Herskovitz moderates round-table discussion
Despite an 8 a.m. start time, this year’s PGA nominees and guild members alike showed up for an early morning spread, sponsored by Daily Variety, Saturday at the Westside Pavilion’s Landmark Theaters.
“I didn’t know producers got up this early,” joked Ted Mundorf, CEO of Landmark.
PGA president Marshall Herskovitz moderated a round-table discussion with the five nominees, saying his goal was to “make it a producer’s centric event.”
Kathleen Kennedy (“The Curious Case of Benjamin Button”), Charles Roven (“The Dark Knight”), Brian Grazer (“Frost/Nixon”), Bruce Cohen (“Milk”) and Christian Colson (“Slumdog Millionaire”) all weighed in on their respective pics and the challenges they faced in getting each film made.
Kennedy described the 18-year-process of translating “Benjamin Button” to the screen as stop and go. She credited director David Fincher, who also showed up for the event, as the driving force behind the film.
“It became an extremely collaborative effort,” she said. “With this type of project you need all the experts weighing in.”
Referring to the pic’s heavy reliance on visual effects, Kennedy said there were several times when the project seemed dead in the water.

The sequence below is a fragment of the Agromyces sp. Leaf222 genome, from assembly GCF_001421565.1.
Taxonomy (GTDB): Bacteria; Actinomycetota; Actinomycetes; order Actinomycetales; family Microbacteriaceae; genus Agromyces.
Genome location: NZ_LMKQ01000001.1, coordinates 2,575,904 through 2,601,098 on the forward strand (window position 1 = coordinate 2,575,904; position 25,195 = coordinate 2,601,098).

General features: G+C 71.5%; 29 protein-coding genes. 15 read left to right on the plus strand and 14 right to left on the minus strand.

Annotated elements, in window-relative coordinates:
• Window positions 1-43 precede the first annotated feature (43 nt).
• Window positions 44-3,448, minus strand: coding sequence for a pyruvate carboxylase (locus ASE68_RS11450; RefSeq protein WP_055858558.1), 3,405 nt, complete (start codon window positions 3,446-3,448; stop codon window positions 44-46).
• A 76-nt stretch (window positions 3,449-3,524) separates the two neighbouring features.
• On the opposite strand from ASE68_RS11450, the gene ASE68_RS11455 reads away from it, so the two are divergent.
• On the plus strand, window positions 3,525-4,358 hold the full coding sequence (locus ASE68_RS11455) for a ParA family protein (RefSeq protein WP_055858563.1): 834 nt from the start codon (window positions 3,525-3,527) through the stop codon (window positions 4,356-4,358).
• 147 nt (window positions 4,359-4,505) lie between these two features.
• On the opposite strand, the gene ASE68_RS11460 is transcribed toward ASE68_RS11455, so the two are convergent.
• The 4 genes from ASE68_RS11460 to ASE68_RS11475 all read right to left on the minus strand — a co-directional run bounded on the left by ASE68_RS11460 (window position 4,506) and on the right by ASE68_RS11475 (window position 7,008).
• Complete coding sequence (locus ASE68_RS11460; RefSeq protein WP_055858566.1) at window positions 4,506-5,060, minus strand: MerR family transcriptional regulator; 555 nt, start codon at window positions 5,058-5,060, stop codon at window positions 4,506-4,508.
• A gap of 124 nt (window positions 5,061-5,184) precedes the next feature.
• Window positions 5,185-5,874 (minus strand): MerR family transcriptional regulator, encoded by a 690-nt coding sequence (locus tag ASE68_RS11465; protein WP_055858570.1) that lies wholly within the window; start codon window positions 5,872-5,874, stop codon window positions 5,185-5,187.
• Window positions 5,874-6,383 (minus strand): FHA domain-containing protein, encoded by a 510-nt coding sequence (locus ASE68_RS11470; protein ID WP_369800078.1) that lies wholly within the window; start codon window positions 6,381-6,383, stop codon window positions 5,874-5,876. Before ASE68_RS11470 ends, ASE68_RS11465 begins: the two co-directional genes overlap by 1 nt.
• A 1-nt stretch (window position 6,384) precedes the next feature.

Asked if indie hit, “Slumdog Millionaire,” encountered its share of roadblocks, Colson quipped: “I don’t know where to begin.”
Once primary distrib Warner Independent shuttered last year, Colson said he was forced to find alternate financing even though the pic was in its latter stages of production. Fox Searchlight eventually took over and allowed the team freedom to finish the pic on their own terms, he said.
Roven said while WB’s “Dark Knight” managed to avoid such “horror stories,” the production team, including Christopher Nolan and Emma Thomas, had to juggle big-budget expectations and dramatic merit.
“We had to make sure we weren’t losing the drama of the characters,” he said.
Likewise, Grazer said for him and co-producers Ron Howard and Eric Fellner, the challenge in making “Frost/Nixon” came in translating the stage play to the screen.
“It’s really not about action,” Grazer admitted of the original play. “It’s really only about ideas.”
But ultimately, Grazer said “Frost/Nixon” is a thriller that stays true to the original work of screenwriter Peter Morgan and to the images of David Frost and Richard Nixon.
For nomineess Cohen and Dan Jinks, producers of “Milk,” Cohen said staying true to history also took top priority. In fact, many of the film’s locations were shot where the actual events first took place, and most of the production was re-created to mirror its original locales.
Cohen said “Milk” was “in the truest sense a passion project” for everyone involved, especially screenwriter Dustin Lance Black and helmer Gus Van Sant.
All five nominees echoed Cohen’s sentiment throughout the discussion, emphasizing the importance of collaboration in filmmaking.
Colson was quick to credit the success of “Slumdog” to helmer Danny Boyle, while Grazer made note of “Frost/Nixon” director Ron Howard, yet the morning’s focus never veered too far from the role of the producer.
“In order to tell unique stories, you’re taking risks,” Kennedy said, “and it’s the producer left holding the bag making certain those risks were worth it.”